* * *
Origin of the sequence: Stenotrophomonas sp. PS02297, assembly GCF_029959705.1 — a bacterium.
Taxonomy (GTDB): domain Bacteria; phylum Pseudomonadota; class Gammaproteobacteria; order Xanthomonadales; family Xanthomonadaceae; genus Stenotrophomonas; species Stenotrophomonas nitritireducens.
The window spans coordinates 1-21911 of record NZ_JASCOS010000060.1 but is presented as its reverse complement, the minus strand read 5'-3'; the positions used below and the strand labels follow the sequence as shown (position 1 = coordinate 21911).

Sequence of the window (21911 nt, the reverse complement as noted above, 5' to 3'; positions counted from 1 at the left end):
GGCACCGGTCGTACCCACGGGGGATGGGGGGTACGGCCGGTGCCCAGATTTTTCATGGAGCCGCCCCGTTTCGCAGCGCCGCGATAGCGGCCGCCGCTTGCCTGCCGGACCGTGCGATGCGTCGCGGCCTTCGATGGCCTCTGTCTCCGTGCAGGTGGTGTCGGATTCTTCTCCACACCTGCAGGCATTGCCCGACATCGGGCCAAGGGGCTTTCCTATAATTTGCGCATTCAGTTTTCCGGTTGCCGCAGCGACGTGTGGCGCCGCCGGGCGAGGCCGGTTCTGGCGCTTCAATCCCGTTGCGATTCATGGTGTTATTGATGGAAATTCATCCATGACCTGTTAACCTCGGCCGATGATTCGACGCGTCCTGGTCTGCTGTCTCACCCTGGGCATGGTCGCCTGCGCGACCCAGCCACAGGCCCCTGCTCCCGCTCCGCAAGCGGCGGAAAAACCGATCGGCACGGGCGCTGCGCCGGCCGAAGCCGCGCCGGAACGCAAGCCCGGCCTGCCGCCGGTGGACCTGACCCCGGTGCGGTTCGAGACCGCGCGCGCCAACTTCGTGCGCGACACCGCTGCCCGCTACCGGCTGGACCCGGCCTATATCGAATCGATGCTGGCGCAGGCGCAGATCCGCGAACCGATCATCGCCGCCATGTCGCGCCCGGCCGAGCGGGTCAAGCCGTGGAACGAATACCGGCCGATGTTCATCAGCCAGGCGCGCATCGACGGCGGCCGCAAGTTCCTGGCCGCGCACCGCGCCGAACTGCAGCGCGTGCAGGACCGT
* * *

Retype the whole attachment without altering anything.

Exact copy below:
Origin of the sequence: Stenotrophomonas sp. PS02297, assembly GCF_029959705.1 — a bacterium.
Taxonomy (GTDB): domain Bacteria; phylum Pseudomonadota; class Gammaproteobacteria; order Xanthomonadales; family Xanthomonadaceae; genus Stenotrophomonas; species Stenotrophomonas nitritireducens.
The window spans coordinates 1-21911 of record NZ_JASCOS010000060.1 but is presented as its reverse complement, the minus strand read 5'-3'; the positions used below and the strand labels follow the sequence as shown (position 1 = coordinate 21911).

Sequence of the window (21911 nt, the reverse complement as noted above, 5' to 3'; positions counted from 1 at the left end):
GGCACCGGTCGTACCCACGGGGGATGGGGGGTACGGCCGGTGCCCAGATTTTTCATGGAGCCGCCCCGTTTCGCAGCGCCGCGATAGCGGCCGCCGCTTGCCTGCCGGACCGTGCGATGCGTCGCGGCCTTCGATGGCCTCTGTCTCCGTGCAGGTGGTGTCGGATTCTTCTCCACACCTGCAGGCATTGCCCGACATCGGGCCAAGGGGCTTTCCTATAATTTGCGCATTCAGTTTTCCGGTTGCCGCAGCGACGTGTGGCGCCGCCGGGCGAGGCCGGTTCTGGCGCTTCAATCCCGTTGCGATTCATGGTGTTATTGATGGAAATTCATCCATGACCTGTTAACCTCGGCCGATGATTCGACGCGTCCTGGTCTGCTGTCTCACCCTGGGCATGGTCGCCTGCGCGACCCAGCCACAGGCCCCTGCTCCCGCTCCGCAAGCGGCGGAAAAACCGATCGGCACGGGCGCTGCGCCGGCCGAAGCCGCGCCGGAACGCAAGCCCGGCCTGCCGCCGGTGGACCTGACCCCGGTGCGGTTCGAGACCGCGCGCGCCAACTTCGTGCGCGACACCGCTGCCCGCTACCGGCTGGACCCGGCCTATATCGAATCGATGCTGGCGCAGGCGCAGATCCGCGAACCGATCATCGCCGCCATGTCGCGCCCGGCCGAGCGGGTCAAGCCGTGGAACGAATACCGGCCGATGTTCATCAGCCAGGCGCGCATCGACGGCGGCCGCAAGTTCCTGGCCGCGCACCGCGCCGAACTGCAGCGCGTGCAGGACCGT